We speak with pregnant workers every day who face an impossible choice. What do I do if my doctor advises that I request a simple accommodation to maintain a healthy pregnancy, like a stool to sit on or assistance with heavy lifting, but my employer won’t provide them? Do I keep earning my paycheck when I need it most, or follow my doctor’s orders? The women featured here faced such a choice.
Leigha Klopp worked in the apparel department at Walmart in upstate New York. In December 2016, she found out she was pregnant. She was really looking forward to becoming a mom, and in early January she let her co-workers and managers know the good news.
Toward the end of January, she started to feel like something wasn’t quite right. One day, she began to feel very sick at work. She was dizzy and in pain. She feared she may be having a miscarriage so she found her two supervisors to let them know that she needed to go to the hospital because she was worried about her pregnancy. Their response: if she left her shift early it will be “marked against you.”
Walmart maintains a “no-fault” absence control policy that assigns “points” against hourly employees if they miss a shift, arrive late, or leave early without prior approval. Employees who accumulate a certain number of points can be disciplined or fired. The policy is particularly harmful to pregnant workers like Ms. Klopp who need time away from work to seek pregnancy-related emergency medical care. Moreover, in the case of Ms. Klopp, the policy flouts New York’s Pregnant Worker Fairness Act, which explicitly guarantees pregnant workers in the state the right to reasonable accommodations for any pregnancy-related conditions, including leave for medical care.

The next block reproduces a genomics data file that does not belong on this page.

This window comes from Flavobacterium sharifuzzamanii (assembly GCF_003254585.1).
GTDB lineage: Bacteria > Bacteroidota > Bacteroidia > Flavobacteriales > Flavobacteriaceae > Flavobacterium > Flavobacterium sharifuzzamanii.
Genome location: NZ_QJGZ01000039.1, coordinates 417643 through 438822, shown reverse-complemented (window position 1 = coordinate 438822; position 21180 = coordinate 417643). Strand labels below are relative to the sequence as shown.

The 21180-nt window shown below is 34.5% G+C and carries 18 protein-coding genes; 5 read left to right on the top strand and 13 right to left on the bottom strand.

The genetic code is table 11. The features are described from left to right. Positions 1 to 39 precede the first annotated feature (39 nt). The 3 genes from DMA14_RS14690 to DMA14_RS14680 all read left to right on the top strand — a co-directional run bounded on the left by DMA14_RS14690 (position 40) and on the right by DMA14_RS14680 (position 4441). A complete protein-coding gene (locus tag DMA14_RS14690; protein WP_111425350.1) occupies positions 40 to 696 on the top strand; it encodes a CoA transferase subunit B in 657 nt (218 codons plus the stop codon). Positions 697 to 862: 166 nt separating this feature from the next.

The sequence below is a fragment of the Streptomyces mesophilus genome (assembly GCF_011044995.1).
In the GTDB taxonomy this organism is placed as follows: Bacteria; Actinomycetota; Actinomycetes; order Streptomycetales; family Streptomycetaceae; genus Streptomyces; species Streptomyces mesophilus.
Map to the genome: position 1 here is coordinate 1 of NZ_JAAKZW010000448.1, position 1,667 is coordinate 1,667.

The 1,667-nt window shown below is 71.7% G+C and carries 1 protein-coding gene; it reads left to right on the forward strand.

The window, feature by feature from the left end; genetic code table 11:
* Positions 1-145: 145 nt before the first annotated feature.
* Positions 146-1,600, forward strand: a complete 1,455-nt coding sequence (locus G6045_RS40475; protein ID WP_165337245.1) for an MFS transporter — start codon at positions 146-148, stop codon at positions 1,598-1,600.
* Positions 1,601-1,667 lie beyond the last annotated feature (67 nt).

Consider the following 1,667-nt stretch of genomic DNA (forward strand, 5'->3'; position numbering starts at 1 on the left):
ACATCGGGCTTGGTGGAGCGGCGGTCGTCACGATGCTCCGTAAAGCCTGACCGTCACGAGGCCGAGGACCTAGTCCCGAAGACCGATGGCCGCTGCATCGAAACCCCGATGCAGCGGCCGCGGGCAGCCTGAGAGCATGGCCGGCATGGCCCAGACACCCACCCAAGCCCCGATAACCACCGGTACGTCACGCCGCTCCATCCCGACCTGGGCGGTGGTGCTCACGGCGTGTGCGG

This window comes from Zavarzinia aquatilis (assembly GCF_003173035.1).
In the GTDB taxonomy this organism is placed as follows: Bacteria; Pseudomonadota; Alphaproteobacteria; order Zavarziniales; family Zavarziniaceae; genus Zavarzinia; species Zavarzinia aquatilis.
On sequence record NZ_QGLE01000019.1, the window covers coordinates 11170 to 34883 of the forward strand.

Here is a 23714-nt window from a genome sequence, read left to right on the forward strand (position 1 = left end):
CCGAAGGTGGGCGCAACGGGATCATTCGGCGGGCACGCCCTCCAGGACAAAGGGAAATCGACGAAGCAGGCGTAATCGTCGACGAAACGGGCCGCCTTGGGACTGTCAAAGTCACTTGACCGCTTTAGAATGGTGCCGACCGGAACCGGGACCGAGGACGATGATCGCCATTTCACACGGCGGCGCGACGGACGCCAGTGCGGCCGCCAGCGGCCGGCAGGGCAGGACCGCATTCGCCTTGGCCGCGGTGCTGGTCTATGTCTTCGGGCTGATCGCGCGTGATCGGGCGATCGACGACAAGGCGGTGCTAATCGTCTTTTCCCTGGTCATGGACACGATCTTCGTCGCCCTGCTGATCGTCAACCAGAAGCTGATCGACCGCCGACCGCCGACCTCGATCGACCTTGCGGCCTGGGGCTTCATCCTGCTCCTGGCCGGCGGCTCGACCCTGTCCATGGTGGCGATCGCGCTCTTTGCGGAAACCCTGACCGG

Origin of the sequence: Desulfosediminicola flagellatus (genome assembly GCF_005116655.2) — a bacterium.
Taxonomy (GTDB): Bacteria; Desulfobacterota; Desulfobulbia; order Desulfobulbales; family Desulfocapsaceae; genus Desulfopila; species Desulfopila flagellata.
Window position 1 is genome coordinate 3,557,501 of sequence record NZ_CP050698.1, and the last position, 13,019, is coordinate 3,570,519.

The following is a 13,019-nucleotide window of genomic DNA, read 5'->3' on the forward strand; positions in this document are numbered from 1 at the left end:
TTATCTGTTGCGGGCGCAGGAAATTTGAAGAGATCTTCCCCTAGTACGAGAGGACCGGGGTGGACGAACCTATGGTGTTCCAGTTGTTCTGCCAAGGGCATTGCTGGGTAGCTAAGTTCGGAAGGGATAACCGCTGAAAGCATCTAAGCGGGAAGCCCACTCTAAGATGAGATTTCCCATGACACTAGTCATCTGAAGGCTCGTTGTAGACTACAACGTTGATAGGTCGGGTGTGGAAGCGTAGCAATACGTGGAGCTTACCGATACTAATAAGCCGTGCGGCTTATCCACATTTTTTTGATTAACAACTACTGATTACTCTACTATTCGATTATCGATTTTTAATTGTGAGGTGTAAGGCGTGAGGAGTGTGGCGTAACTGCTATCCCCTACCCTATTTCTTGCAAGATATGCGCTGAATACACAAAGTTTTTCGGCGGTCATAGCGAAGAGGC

Worried about accumulating points, yet frightened that her pregnancy was in danger, Ms. Klopp left and went to the hospital. When she returned to work, armed with a doctor’s note, her manager put up her hand to stop her and said, “I don’t want that.” Ms. Klopp received half a point for her absence. A few months later, she woke up vomiting blood. She called the store to tell them that she was going to the hospital, on the advice of her obstetrician, and that she would need to miss her shift. Again, her manager told her she would incur a point for her absence – and this time, she would have “too many points” and would be fired. Heeding her doctor’s advice, she went to the hospital. When she returned for her next shift, Walmart fired her.
As extreme and inhumane as Ms. Klopp’s experience may sound, it is not an isolated incident. At A Better Balance, we regularly hear from Walmart employees who are fired under similar circumstances. Our report, Pointing Out: How Walmart Unlawfully Punishes Workers for Medical Absences alleges that the retail giant unlawfully uses its “no-fault” absence policy to punish pregnant, disabled, and other employees who need to care for themselves and for seriously ill loved ones.
That’s why we filed a class-action lawsuit, today, in New York state court, challenging Walmart’s “no-fault” absence control policy as systemically and unlawfully violating the rights of women who need leave for pregnancy-related illnesses or medical care. The case is brought on behalf of Ms. Klopp and another former Walmart employee, Kaitlyn Hoover, who was also fired after she needed time away from work when she was pregnant and started continuously vomiting and became dehydrated. She ended up spending four hours in the hospital unable to keep down any medications until she received fluids intravenously. When she returned to work for her next scheduled shift, Walmart fired her.
We are seeking relief on behalf of a class of similarly-situated pregnant workers across the state, and calling on Walmart to change its policies and practices to conform to state law. We are hopeful that a change in New York could lead to change nationwide, affecting the lives of the more than 1.5 million associates Walmart employs across the country. Pregnant women should not have to choose between a healthy pregnancy and a pink slip no matter where they work or who they work for.